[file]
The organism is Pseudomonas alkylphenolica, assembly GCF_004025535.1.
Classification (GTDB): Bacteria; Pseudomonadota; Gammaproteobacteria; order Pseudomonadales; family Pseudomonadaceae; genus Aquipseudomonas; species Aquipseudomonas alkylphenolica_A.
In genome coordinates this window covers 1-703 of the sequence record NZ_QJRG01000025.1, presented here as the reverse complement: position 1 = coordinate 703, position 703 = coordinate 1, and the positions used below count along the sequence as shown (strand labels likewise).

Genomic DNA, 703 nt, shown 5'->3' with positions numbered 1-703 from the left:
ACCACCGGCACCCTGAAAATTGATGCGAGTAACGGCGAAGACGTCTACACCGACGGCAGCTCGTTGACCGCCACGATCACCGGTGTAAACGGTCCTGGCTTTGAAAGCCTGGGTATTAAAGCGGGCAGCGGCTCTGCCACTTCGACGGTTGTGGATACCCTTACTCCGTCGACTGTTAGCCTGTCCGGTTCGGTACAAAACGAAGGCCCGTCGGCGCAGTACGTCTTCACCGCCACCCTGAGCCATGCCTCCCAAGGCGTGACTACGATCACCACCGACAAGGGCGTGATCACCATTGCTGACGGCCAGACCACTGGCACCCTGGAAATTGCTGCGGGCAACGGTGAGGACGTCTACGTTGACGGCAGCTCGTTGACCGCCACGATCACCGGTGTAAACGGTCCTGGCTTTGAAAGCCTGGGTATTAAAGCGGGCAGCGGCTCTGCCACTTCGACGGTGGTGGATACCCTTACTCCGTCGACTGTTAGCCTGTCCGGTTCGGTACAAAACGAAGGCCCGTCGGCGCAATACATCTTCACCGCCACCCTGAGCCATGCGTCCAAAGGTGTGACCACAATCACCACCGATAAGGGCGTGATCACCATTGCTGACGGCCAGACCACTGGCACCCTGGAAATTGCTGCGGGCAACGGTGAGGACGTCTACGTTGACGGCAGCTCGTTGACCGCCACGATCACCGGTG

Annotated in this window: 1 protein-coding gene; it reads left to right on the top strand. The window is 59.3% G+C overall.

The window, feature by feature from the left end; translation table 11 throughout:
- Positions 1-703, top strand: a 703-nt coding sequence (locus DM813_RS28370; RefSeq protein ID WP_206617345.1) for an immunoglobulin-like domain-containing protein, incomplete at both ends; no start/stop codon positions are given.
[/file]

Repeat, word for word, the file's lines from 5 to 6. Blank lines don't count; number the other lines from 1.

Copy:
ACCACCGGCACCCTGAAAATTGATGCGAGTAACGGCGAAGACGTCTACACCGACGGCAGCTCGTTGACCGCCACGATCACCGGTGTAAACGGTCCTGGCTTTGAAAGCCTGGGTATTAAAGCGGGCAGCGGCTCTGCCACTTCGACGGTTGTGGATACCCTTACTCCGTCGACTGTTAGCCTGTCCGGTTCGGTACAAAACGAAGGCCCGTCGGCGCAGTACGTCTTCACCGCCACCCTGAGCCATGCCTCCCAAGGCGTGACTACGATCACCACCGACAAGGGCGTGATCACCATTGCTGACGGCCAGACCACTGGCACCCTGGAAATTGCTGCGGGCAACGGTGAGGACGTCTACGTTGACGGCAGCTCGTTGACCGCCACGATCACCGGTGTAAACGGTCCTGGCTTTGAAAGCCTGGGTATTAAAGCGGGCAGCGGCTCTGCCACTTCGACGGTGGTGGATACCCTTACTCCGTCGACTGTTAGCCTGTCCGGTTCGGTACAAAACGAAGGCCCGTCGGCGCAATACATCTTCACCGCCACCCTGAGCCATGCGTCCAAAGGTGTGACCACAATCACCACCGATAAGGGCGTGATCACCATTGCTGACGGCCAGACCACTGGCACCCTGGAAATTGCTGCGGGCAACGGTGAGGACGTCTACGTTGACGGCAGCTCGTTGACCGCCACGATCACCGGTG

Annotated in this window: 1 protein-coding gene; it reads left to right on the top strand. The window is 59.3% G+C overall.